New Climate Reality, New Media
If every thing has to change this includes the media and public discourse about what we’re going through.
The vision of ‘Environmentalist’ Stanley Johnson on BBC’s ‘flagship’ programme Newsnight the day of the IPCC report has crystallized the problems of public broadcasters complete inability to cope with the reality we are all in; but the truth is the problem is widespread throughout the media, and, I suppose, society. as we try and get our heads around the fact that our economy is costing us our future.
For a long time now groups like Extinction Rebellion have been urging us to “tell the truth”. But the truth is now out and undisputed and the media has a responsibility to do more than that. It’s a prerequisite and a low bar to “tell the truth”. Of course we should, but what else should we do? If the IPCC report challenges everyone to rethink everything what does this mean for the media? Here’s some tentative ideas for discussion in the hope that some people might gather around this agenda.
- Call out the worst of columnists and publications spouting writing that is clearly against the common good and against humanity’s future. A weekly prize for the worst culprits. Naming and shaming disinformation and sponsored propaganda.
- Crowd-sourcing and drafting a positive new code of conduct for the media drawing on our collective understanding of the dramatic changes we’re experiencing.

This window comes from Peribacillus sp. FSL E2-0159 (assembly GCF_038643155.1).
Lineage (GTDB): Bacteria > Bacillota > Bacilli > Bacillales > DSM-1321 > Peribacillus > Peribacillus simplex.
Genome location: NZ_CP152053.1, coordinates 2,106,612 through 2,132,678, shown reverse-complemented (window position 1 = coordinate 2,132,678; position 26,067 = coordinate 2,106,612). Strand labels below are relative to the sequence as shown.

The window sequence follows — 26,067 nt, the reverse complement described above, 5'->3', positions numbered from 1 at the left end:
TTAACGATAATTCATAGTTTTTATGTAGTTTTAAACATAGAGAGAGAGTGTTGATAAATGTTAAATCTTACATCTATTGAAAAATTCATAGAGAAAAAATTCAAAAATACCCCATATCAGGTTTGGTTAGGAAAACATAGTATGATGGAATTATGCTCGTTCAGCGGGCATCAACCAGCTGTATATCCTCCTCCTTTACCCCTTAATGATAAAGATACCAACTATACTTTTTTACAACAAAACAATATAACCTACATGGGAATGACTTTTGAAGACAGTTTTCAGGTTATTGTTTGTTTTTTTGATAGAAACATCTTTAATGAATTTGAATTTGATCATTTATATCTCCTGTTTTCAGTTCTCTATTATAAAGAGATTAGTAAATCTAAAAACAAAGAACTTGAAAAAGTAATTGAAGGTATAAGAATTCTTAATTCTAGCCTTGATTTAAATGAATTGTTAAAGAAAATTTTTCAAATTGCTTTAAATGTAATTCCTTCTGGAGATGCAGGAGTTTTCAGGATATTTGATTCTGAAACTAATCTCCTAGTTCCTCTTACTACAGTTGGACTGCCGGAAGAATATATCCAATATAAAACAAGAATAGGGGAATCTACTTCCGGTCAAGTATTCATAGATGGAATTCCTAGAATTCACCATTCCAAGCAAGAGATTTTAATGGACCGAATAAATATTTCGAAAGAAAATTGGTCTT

- Creating spaces for story-telling that isn’t about facts and figures but is about telling the story about this time and peoples experience of climate breakdown and what it means.
- Creating a portal of Scottish and international coverage of the very best climate journalism. We’ll fund this.
- Profiling the very best scientific peer-reviewed analysis of climate reality.
- Focusing on environmental justice and social reality of inequality rather than the vague notions of “humanity”.
- Hosting difficult conversations and problems as we shift from pretending this isn’t happening to realising it really is. The trauma this involves is barely imaginable.
- Making alliances and collaborations for media outlets that are making the change and realising that we are all playing catch-up.
- Profiling real innovations and breakthroughs that bring hope (there are lots). Creating a space for the climate movement.
- Being realistic about the reality of the situation and avoiding liberal false hope and lifestyle-ism.
There’s a swathe of climate journalists who have been doing a great job for years. I suppose the problem is that most people still experience a media which says “Phew what a scorcher” and treats the fossil fuel industry like any other.
These are just some very rough ideas. I expect/hope others to have much better ones.